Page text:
Skip to main content
Article thumbnail
Location of Repository

Individual quality and reproductive effort mirrored in white wing plumage in both sexes of south polar skuas

By Sveinn Are Hanssen, Jan O. Bustnes, Torkild Tveraa, Dennis Hasselquist, �ystein Varpe and John-André Henden


It is well established that female choice may lead to sexual selection on quality-revealing ornaments in males. However, in many species, both sexes display conspicuous characters, which may reflect individual quality and condition. We examined the correlations between measures of individual condition, reproductive performance and variation in size and whiteness of white wing patches in both sexes of the south polar skua (Catharacta maccormicki). Females with a whiter patch had a lower mean clutch size and higher survival, and males with whiter patches had higher immune responses against the injected immunogen tetanus. Birds with a larger white patch, on the other hand, had a higher mass loss, and females with large white patches laid larger eggs and had reduced survival probability. Thus, variation in 2 measured aspects of the wing patches in the south polar skua seems to mirror a gradient of reproductive investment strategies; from 1) reduced reproductive investment, better immune defense, and higher survival in birds with more intensely white wing patches to 2) high reproductive investment but survival costs in birds with larger patches. Copyright 2009, Oxford University Press.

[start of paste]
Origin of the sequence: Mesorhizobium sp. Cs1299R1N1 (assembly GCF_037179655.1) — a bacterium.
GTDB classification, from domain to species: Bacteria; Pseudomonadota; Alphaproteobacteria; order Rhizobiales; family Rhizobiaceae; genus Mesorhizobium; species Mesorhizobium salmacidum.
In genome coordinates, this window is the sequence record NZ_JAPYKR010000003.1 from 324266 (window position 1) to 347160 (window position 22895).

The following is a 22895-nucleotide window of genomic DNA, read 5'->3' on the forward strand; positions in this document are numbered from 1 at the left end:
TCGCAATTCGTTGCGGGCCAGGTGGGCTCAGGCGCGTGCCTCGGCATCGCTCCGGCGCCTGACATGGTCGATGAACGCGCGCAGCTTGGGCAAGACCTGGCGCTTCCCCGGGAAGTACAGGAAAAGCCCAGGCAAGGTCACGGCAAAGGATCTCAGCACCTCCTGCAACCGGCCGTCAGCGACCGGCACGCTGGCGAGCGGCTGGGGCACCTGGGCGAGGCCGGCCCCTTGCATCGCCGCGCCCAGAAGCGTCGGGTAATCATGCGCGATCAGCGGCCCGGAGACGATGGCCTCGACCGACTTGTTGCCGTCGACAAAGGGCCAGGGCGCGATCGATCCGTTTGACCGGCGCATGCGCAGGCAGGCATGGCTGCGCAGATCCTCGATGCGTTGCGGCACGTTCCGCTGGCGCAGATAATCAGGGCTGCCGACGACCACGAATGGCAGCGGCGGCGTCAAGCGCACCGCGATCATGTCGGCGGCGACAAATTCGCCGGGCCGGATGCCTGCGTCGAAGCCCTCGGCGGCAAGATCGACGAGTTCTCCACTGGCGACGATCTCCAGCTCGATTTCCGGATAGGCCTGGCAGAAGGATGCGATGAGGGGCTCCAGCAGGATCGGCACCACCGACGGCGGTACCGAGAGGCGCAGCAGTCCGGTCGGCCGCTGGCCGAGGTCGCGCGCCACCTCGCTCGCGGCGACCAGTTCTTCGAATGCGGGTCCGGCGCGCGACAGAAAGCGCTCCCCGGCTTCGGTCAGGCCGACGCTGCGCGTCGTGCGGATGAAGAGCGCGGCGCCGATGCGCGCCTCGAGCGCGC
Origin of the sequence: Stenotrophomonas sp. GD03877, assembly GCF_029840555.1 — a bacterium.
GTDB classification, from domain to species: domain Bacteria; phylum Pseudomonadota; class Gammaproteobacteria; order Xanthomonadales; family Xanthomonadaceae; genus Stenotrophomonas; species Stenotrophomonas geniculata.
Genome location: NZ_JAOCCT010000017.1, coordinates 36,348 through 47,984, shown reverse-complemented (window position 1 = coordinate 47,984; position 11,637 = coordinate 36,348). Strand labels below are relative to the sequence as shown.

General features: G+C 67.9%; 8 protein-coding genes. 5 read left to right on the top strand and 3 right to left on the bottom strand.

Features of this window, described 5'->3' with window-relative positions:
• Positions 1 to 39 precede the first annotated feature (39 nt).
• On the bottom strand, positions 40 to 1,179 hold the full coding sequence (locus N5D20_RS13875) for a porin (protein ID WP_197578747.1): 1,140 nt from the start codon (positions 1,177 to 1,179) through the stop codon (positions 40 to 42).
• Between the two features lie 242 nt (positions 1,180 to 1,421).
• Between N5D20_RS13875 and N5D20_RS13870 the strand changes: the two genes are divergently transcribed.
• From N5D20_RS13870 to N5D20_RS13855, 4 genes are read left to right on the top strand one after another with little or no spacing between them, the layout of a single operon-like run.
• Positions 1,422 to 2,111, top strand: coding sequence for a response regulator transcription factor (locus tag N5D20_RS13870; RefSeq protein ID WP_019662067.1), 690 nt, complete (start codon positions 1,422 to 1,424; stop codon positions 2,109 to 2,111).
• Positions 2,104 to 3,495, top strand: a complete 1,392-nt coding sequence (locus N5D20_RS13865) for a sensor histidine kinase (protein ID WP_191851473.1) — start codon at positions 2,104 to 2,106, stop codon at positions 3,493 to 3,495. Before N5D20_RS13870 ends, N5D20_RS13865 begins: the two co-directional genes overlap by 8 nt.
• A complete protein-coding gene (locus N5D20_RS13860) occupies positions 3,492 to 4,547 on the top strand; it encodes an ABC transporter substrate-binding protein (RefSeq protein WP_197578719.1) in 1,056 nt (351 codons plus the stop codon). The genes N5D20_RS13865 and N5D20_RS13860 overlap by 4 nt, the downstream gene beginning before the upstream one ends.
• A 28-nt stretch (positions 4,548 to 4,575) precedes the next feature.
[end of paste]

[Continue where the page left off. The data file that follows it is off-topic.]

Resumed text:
DOI identifier: 10.1093/beheco
OAI identifier:
Download PDF:
Sorry, we are unable to provide the full text but you may find it at the following location(s):
  • (external link)
  • Suggested articles

    To submit an update or takedown request for this paper, please submit an Update/Correction/Removal Request.